Sometimes Silence Is Lashon Hara

I don’t speak because I have the power to speak; I speak because I don’t have the power to remain silent. - Rav Kook

“You shall make the robe of the Ephod…a gold bell and a pomegranate…on the hem of the robe, all around. It must be on Aaron in order to minister. Its sound shall be– “heard when he enters the Sanctuary…and when he leaves, so that he does not die…” (Shemot 28: 31-35)

Rashi emphasizes that the Kohen must be garbed in the proper priestly begadim in order to attend to the avodah else he die by the hand of Heaven. The Talmud (Zevachim 17b) teaches that when their holy vestments are upon them, their kehuna is upon them. If they are not wearing their vestments, they are considered non-Kohanim and their avodah is rendered meaningless. 

This seems straightforward enough. However, Ramban was puzzled. He wondered, why did Torah interrupt the listing of the bigdei Kehuna in order to teach this? Even more, why associate this law with a teaching about the me’il (robe) rather than wait until all the garments are described? After all, the me’il is not even among the garments worn by a kohen hedyot. It is worn only by the Kohen Gadol, making the placement of the law even more puzzling.

To reconcile his puzzlement, Ramban interprets v’lo yamut – and he shall not die – not that he would die if he failed to wear the garments but rather as informing the Kohen that he would not die if he does as Torah teaches. Further, Ramban focused his attention on the bells, noting that they have no association with the garb of nobility. Yet, Torah is clear in instructing the Kohen to wear bells upon the hem of his me’il in order to announce his coming and going from the sacred space. This reflects basic courtesy. It is impolite to enter another’s private quarters unannounced. The Kohen, when entering the Holy of Holies, is entering God’s private domain. To do so unannounced is not only impolite, but it would also put the Kohen in danger. Hence, the bells.

It is true, Ramban acknowledges, that on Yom Kippur, when the Kohen Gadol entered the Holy of Holies, he wore the special, white garments. Still, the bells announced his arrival into the Ohel Moed when the golden vestments were indeed worn.

Just as the Kohen Gadol would never enter any part of God’s home unannounced, so too are we reminded never to barge into anyone’s home or office without knocking on the door or ringing the bell. We too must wear “bells on our hem.” Safeguarding someone else’s privacy is sacred.

Such a powerful lesson! But why is it the Kohen Gadol who is teaching it? Why not someone of boorish manners? Why not a loud teenager with little regard for rules or boundaries? My friend Rabbi Ari Enkin answers, “There is no better role model in the world to teach us the relatively ‘minor’ lesson of ‘knock before entering’ than the Kohen Gadol! Why? Because sometimes when people are focused on getting closer to God, they forget ‘the small stuff”.” The Kohen Gadol’s bells remind us that basic human decency – good midot, menschlichkeit – is hardly “small potatoes”. Being a mensch is always a big deal.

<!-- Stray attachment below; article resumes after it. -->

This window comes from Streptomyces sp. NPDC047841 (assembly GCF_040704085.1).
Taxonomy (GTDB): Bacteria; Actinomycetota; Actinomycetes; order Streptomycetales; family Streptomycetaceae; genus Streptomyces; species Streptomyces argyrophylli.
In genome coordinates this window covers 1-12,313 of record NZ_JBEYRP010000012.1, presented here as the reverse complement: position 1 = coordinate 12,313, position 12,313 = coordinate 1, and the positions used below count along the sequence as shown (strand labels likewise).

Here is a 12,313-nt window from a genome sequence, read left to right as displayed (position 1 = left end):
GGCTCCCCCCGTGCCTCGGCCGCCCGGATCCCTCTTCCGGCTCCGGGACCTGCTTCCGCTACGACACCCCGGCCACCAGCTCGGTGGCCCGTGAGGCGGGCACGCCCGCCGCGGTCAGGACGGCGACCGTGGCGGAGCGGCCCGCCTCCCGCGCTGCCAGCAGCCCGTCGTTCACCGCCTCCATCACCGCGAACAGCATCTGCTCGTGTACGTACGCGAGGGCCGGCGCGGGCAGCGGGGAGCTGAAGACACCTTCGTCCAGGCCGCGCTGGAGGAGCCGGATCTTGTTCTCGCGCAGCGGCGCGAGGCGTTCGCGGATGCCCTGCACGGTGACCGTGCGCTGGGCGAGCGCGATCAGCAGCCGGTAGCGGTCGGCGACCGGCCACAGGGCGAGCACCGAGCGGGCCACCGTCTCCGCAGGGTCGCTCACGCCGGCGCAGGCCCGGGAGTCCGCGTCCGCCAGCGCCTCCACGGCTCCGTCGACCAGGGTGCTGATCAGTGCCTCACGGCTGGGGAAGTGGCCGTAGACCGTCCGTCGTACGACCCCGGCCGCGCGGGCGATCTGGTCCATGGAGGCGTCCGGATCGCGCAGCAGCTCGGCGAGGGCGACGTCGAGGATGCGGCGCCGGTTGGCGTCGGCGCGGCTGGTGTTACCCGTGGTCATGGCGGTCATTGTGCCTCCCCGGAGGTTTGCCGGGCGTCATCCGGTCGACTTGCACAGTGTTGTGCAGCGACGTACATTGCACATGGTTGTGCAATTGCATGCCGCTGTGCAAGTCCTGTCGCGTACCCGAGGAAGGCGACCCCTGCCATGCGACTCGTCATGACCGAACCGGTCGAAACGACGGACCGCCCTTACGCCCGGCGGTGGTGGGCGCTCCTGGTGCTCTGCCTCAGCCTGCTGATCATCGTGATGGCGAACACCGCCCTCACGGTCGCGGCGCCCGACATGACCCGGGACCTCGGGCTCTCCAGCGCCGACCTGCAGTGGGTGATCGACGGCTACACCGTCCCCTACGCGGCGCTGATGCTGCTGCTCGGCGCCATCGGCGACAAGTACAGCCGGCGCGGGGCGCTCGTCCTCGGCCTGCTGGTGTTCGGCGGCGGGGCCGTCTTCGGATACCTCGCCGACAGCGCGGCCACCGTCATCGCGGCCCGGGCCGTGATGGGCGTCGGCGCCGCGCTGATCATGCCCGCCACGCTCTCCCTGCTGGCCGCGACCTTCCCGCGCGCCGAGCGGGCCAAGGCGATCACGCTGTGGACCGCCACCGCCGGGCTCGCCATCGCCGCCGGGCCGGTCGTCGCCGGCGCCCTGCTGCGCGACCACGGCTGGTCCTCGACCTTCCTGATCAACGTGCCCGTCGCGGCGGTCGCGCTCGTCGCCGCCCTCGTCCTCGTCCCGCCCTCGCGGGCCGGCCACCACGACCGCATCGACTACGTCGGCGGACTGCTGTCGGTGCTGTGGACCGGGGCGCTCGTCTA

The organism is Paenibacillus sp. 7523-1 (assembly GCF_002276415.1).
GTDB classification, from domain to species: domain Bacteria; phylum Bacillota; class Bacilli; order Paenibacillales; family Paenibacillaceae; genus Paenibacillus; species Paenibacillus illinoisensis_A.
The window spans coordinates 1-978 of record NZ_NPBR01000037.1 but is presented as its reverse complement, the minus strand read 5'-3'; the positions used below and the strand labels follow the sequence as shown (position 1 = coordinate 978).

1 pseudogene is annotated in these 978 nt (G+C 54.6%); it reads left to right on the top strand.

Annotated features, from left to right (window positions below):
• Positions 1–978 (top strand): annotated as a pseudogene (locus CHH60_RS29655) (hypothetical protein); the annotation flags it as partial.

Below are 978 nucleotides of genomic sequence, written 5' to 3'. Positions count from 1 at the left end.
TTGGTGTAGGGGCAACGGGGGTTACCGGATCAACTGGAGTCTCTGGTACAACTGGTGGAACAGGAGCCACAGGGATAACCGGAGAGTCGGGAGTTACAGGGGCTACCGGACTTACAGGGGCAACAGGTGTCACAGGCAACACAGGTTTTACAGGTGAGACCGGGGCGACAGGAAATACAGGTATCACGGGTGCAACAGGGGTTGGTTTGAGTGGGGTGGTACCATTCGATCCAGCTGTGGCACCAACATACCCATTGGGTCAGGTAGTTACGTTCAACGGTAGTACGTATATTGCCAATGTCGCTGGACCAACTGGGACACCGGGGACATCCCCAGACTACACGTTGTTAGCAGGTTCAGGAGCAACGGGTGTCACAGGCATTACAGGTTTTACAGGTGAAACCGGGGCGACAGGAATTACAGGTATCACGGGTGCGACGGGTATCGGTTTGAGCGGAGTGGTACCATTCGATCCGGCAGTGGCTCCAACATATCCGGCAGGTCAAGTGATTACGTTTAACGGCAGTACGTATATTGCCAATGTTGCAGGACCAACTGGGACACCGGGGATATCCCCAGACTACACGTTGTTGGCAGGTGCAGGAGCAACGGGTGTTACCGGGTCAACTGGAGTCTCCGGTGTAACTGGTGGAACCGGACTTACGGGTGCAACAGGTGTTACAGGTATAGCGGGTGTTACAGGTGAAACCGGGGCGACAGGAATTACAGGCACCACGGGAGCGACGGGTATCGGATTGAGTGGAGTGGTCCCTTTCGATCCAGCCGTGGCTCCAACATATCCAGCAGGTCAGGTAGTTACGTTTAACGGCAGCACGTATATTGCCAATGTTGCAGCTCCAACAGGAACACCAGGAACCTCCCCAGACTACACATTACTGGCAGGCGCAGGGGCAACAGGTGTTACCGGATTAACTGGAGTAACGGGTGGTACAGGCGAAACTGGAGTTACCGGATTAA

The Talmud (Arachin16a) teaches that the me’il is worn to atone for the sin of lashon hara, saying, Let an item like a bell, that gives off sound, come and atone for a sin done with sound. But wait, if we seek atonement for lashon hara, a sin done by the use of sound (speech), shouldn’t atonement be sought from something not producing sound, so we can learn from it and imitate it? 

The Chofetz Chaim, our greatest teacher of Shemirat HaLashon, often said that Torah does not seek to make a Jew mute, to always refrain from speech. The power of speech defines us as humans. When Torah states that, “man became a living soul” – nefesh chaya – Targum translates the phrase, ruach memalela ­– a creature able to speak.

Speech is our crown, our glory. God does not seek our silence, not in our lives and not in our atonement. The Chofetz Chaim teaches the real lesson of our speech comes not only from the bells of the me’il but from the woolen pomegranates that hung from the hem of the me’il alongside those bells.

The bells teach us to use our sound, our speech, constructively – to daven, learn, encourage, soothe, to express what is best in our humanity. The pomegranates remind us that when we have nothing good to say, it is best to be silent. R’ Shimon taught (Avos 1:17), “I was brought up my entire life in the company of the Sages, and I found no better trait than shetika – silence.”